Florida’s loss is Alabama’s and Wisconsin’s gain: the U.S. Air Force today announced it will not locate its F-35 Lightning II fighter jet in Jacksonville with the Florida National Guard’s 125th Fighter Wing. Jacksonville had been one of five sites shortlisted.
Instead, the F-35s–at $400 billion, the most expensive, most versatile jet ever built–will go to Dannelly Field in Montgommery, Ala., and its 187th Fighter Wing, and to the 115th Fighter Wing at Truax Field in Madison, Wis., where 18 F-35s will replace F-16 fighter jets by 2023.
The Air Force also evaluated bases in Idaho and Michigan, along with Jacksonville. “Those bases were reasonable alternatives, but not preferred,” the Air Force said.
“While not the decision we were hoping for, we are confident that the Air Force did what was right for the long-term strength and security of our nation,” Maj. Caitlin Brown, director of public affairs for the Florida National Guard, said in a statement issued this afternoon. “Our 125th Fighter Wing remains strategically located to provide a capable defense against current and emerging threats. Our F-15 fighter jets sustain an unmatched win/loss ratio in air-to-air combat, and their advanced radar system will continue to provide capabilities beyond that of other homeland defense aircraft. Furthermore, a Department of Defense modernization plan is in development, and these upgrades will ensure that our current fleet of F-15 aircraft remain an unmatched Air Dominance platform far into the 2030s and beyond.”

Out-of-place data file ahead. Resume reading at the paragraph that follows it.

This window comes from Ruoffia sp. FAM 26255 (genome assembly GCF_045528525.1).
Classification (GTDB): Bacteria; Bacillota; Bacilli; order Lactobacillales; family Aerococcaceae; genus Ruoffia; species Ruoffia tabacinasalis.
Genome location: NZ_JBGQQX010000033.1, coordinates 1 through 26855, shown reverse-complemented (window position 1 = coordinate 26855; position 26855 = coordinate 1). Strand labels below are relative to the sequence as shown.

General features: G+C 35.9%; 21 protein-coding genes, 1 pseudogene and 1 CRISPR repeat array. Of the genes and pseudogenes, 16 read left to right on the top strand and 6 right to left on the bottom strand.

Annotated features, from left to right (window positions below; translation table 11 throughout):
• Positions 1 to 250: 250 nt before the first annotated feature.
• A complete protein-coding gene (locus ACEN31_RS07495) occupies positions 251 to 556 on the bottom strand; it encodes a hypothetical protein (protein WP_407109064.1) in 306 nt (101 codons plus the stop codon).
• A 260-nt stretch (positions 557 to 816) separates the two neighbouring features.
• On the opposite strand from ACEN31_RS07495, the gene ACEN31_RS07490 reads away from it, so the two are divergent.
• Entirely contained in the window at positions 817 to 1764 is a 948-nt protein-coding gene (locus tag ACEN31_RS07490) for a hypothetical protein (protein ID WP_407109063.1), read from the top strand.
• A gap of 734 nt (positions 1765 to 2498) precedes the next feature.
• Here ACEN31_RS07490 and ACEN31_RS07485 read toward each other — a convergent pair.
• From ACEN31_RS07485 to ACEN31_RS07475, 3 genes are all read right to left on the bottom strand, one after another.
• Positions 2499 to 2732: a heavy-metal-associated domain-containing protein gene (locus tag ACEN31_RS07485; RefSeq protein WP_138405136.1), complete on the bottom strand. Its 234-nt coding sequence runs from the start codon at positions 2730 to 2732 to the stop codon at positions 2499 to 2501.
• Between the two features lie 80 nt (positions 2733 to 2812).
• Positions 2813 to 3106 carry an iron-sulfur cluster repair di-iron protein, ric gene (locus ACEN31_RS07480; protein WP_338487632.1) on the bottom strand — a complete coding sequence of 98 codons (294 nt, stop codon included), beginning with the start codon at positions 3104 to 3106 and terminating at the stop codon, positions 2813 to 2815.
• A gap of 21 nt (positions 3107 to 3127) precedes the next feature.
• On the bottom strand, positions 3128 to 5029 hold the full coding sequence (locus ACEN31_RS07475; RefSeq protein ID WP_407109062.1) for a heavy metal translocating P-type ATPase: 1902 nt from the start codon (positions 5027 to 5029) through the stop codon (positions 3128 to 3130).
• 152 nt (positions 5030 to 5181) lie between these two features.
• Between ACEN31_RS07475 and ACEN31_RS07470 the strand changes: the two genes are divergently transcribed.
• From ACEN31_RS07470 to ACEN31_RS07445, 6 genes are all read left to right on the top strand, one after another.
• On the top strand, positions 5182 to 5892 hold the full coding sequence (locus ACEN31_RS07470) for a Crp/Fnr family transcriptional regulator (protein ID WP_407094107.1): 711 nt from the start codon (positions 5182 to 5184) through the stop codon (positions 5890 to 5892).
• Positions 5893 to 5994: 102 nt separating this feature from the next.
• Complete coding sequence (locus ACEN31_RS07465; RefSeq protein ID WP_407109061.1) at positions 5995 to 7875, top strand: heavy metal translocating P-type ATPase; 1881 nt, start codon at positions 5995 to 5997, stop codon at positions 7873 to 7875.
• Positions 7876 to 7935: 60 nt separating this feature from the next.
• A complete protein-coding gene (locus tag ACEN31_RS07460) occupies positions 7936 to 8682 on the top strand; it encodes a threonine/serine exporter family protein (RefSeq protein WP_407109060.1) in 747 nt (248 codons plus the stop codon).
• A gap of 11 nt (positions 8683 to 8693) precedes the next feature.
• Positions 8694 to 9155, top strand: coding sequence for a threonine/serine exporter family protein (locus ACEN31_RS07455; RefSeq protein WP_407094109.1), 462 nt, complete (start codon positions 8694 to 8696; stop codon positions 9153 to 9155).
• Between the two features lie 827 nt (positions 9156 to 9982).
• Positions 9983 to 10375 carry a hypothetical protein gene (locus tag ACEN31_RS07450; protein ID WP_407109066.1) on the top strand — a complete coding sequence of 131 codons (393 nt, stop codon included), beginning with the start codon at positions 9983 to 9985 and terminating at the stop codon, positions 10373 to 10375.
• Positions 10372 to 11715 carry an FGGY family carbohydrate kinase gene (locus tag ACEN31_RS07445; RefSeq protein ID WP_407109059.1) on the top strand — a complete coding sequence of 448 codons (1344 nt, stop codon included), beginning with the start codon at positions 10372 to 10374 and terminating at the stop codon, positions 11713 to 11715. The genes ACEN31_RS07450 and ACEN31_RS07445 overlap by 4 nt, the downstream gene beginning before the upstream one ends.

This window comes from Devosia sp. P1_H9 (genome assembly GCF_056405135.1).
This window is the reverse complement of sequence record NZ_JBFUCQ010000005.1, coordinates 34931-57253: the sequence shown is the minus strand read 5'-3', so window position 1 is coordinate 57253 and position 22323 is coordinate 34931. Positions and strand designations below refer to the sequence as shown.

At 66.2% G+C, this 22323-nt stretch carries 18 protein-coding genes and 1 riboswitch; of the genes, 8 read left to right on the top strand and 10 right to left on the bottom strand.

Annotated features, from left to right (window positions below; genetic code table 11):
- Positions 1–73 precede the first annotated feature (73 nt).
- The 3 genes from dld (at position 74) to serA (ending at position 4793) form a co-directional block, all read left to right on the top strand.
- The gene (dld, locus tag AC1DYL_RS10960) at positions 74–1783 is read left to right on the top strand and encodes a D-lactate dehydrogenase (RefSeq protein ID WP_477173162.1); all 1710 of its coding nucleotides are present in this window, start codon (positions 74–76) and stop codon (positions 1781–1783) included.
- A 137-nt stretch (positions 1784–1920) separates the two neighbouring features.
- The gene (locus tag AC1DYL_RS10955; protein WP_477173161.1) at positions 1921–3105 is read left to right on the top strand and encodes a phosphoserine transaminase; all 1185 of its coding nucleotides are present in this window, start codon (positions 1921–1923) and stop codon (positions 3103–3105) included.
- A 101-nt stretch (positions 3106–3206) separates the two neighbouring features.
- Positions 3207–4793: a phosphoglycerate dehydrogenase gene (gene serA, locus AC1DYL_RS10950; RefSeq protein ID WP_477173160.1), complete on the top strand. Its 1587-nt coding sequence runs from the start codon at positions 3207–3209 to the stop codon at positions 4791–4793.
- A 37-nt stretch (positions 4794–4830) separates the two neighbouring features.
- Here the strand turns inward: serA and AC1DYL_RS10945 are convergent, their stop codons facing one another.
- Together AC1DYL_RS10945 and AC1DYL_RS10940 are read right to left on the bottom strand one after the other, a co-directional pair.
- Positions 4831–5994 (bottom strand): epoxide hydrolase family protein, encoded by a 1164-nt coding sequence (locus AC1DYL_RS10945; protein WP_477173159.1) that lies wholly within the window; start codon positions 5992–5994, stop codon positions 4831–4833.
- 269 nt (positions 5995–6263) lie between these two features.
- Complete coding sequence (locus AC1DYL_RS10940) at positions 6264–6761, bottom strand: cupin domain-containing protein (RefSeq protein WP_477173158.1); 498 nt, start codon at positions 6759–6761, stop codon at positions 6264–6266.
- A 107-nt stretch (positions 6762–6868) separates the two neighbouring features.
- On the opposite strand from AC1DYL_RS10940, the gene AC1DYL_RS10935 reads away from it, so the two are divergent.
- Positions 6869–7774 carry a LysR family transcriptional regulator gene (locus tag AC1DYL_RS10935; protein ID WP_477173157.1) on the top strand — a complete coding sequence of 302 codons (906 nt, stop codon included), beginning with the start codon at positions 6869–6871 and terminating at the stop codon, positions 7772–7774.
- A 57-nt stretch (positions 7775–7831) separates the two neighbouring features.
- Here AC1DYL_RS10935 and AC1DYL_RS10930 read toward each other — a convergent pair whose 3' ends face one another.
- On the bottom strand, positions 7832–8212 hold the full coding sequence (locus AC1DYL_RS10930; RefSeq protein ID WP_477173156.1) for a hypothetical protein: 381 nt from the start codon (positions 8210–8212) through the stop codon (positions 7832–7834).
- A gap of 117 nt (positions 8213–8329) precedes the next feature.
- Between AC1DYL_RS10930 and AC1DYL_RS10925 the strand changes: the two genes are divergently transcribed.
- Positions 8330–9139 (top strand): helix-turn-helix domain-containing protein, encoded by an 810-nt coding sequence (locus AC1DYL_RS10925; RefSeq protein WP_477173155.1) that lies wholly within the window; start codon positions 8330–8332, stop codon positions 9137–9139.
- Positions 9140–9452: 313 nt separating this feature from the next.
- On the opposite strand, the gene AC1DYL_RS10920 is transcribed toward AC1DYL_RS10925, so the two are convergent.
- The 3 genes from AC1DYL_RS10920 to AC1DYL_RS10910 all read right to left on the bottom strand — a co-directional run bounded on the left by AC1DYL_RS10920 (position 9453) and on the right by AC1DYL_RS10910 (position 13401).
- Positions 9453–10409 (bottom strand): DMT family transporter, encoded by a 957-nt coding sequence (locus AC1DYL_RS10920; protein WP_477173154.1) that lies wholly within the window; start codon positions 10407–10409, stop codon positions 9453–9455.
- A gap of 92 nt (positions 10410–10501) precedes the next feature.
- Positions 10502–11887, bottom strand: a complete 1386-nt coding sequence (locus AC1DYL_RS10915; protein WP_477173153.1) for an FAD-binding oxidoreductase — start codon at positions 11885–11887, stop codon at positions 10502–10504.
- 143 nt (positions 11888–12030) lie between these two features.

“Selecting Truax Field and Dannelly Field will increase Air National Guard F-35A units providing 5th Generation airpower around the world,” said Secretary of the Air Force Heather Wilson in a statement. “As F-35As arrive at these locations, we will use the existing aircraft at these fields to replace the aging F-16s at other Air National Guard units.”
Lockheed Martin is the prime contractor of the F-35, also known as the Joint Strike Fighter. Work on the fighter began in 2001, with some 2,443 planes on order at the time at an estimated cost of $115 million per plane (in current dollars), and with a price tag of over $1 trillion to develop, build and maintain all the planes on order for 55 years, according to the Government Accountability Office. The cost of each plane was to drop as time went on because of scale and lower production costs.
Lockheed makes three versions–one for the Marines, which can land and take off like a helicopter, one for the Navy, which can land and take off from aircraft carriers, and one for the Air Force. In February Lockheed lowered the cost to $94.6 million per plane for the Air Force version. President Trump had been critical of the plane’s cost. But production problems have continued: the Pentagon was supposed to take delivery of 365 planes by next year. By February this year it had taken delivery of only 200, with a total of 66 delivered to the Department of Defense (DOD) this year.
“For years,” the U.S. Government’s Accountability Office concluded in its latest evaluation of the F-35 project last April, “we’ve reported on the F-35 program’s cost and schedule overruns, knowledge gaps, and performance issues. Although DOD has taken a number of steps to address these concerns, the department continues to struggle to keep the development costs for the baseline aircraft in check—raising questions about DOD’s plan to make significant investments in developing new F-35 capabilities.”